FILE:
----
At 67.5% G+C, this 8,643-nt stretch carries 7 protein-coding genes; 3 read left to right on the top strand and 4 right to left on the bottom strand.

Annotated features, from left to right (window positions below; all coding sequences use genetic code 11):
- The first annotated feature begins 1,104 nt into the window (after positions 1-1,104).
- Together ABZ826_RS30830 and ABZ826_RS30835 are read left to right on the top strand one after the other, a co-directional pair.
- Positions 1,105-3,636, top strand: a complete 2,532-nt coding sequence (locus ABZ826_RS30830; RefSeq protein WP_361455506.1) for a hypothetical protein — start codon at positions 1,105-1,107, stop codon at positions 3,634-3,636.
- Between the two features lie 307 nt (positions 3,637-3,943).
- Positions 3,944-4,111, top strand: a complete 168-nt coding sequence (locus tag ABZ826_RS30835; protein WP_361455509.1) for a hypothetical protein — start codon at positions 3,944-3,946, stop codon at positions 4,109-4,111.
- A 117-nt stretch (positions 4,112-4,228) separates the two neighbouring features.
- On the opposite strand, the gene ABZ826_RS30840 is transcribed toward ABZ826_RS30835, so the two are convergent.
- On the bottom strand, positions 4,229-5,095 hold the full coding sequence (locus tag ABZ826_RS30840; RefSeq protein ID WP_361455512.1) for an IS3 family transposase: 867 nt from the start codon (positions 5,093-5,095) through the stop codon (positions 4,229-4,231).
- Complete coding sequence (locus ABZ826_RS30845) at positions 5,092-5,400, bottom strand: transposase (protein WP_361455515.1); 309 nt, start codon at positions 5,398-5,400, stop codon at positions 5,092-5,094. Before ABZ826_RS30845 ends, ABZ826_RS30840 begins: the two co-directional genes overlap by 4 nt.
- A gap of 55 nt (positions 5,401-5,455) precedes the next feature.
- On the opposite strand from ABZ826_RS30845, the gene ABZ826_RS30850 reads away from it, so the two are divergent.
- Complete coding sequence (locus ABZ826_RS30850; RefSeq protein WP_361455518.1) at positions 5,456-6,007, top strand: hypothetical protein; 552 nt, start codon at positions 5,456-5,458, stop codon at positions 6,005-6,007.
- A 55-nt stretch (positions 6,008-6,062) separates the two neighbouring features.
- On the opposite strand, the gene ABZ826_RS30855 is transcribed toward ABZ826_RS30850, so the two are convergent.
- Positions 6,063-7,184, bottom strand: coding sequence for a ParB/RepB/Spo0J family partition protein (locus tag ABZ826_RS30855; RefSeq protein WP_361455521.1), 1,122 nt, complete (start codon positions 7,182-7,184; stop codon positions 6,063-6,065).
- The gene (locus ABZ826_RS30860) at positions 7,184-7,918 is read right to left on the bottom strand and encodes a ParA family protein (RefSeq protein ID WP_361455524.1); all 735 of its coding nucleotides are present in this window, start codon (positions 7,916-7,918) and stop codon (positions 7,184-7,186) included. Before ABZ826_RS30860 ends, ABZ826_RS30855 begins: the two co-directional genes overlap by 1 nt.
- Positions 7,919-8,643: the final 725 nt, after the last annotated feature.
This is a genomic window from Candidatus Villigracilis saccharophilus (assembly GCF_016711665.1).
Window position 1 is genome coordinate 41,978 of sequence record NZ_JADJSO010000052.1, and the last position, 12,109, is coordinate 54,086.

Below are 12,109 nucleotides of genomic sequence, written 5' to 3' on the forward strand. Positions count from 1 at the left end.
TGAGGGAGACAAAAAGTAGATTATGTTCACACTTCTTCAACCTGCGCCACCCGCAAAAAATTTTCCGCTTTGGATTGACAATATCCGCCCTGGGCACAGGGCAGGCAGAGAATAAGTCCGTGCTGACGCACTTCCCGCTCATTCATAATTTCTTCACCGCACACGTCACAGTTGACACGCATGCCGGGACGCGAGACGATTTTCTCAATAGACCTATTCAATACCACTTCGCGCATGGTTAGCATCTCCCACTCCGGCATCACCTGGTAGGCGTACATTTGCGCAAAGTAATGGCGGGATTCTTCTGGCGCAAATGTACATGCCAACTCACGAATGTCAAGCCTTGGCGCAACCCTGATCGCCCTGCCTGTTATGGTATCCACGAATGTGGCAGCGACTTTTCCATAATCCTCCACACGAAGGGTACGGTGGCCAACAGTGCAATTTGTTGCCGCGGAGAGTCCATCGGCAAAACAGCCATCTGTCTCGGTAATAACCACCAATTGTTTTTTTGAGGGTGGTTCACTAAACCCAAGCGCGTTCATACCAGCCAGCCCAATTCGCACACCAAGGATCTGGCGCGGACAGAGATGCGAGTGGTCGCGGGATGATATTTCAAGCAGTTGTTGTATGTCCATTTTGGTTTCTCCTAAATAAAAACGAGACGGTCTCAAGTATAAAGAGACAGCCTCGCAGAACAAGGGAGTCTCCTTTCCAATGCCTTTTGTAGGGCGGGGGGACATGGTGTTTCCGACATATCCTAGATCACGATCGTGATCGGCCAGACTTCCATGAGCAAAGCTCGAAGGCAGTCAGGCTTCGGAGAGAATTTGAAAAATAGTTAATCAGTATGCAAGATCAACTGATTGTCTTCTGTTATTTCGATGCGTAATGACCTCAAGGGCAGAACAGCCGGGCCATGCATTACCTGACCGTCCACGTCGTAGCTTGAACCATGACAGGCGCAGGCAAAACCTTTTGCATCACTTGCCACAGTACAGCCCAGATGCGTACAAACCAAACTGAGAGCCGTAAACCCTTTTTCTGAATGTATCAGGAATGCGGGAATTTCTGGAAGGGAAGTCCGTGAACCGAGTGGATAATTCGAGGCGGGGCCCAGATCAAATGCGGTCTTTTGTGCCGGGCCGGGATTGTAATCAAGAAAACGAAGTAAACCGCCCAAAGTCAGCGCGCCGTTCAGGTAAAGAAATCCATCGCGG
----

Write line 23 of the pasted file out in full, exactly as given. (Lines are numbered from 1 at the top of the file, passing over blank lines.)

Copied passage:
TGAGGGAGACAAAAAGTAGATTATGTTCACACTTCTTCAACCTGCGCCACCCGCAAAAAATTTTCCGCTTTGGATTGACAATATCCGCCCTGGGCACAGGGCAGGCAGAGAATAAGTCCGTGCTGACGCACTTCCCGCTCATTCATAATTTCTTCACCGCACACGTCACAGTTGACACGCATGCCGGGACGCGAGACGATTTTCTCAATAGACCTATTCAATACCACTTCGCGCATGGTTAGCATCTCCCACTCCGGCATCACCTGGTAGGCGTACATTTGCGCAAAGTAATGGCGGGATTCTTCTGGCGCAAATGTACATGCCAACTCACGAATGTCAAGCCTTGGCGCAACCCTGATCGCCCTGCCTGTTATGGTATCCACGAATGTGGCAGCGACTTTTCCATAATCCTCCACACGAAGGGTACGGTGGCCAACAGTGCAATTTGTTGCCGCGGAGAGTCCATCGGCAAAACAGCCATCTGTCTCGGTAATAACCACCAATTGTTTTTTTGAGGGTGGTTCACTAAACCCAAGCGCGTTCATACCAGCCAGCCCAATTCGCACACCAAGGATCTGGCGCGGACAGAGATGCGAGTGGTCGCGGGATGATATTTCAAGCAGTTGTTGTATGTCCATTTTGGTTTCTCCTAAATAAAAACGAGACGGTCTCAAGTATAAAGAGACAGCCTCGCAGAACAAGGGAGTCTCCTTTCCAATGCCTTTTGTAGGGCGGGGGGACATGGTGTTTCCGACATATCCTAGATCACGATCGTGATCGGCCAGACTTCCATGAGCAAAGCTCGAAGGCAGTCAGGCTTCGGAGAGAATTTGAAAAATAGTTAATCAGTATGCAAGATCAACTGATTGTCTTCTGTTATTTCGATGCGTAATGACCTCAAGGGCAGAACAGCCGGGCCATGCATTACCTGACCGTCCACGTCGTAGCTTGAACCATGACAGGCGCAGGCAAAACCTTTTGCATCACTTGCCACAGTACAGCCCAGATGCGTACAAACCAAACTGAGAGCCGTAAACCCTTTTTCTGAATGTATCAGGAATGCGGGAATTTCTGGAAGGGAAGTCCGTGAACCGAGTGGATAATTCGAGGCGGGGCCCAGATCAAATGCGGTCTTTTGTGCCGGGCCGGGATTGTAATCAAGAAAACGAAGTAAACCGCCCAAAGTCAGCGCGCCGTTCAGGTAAAGAAATCCATCGCGG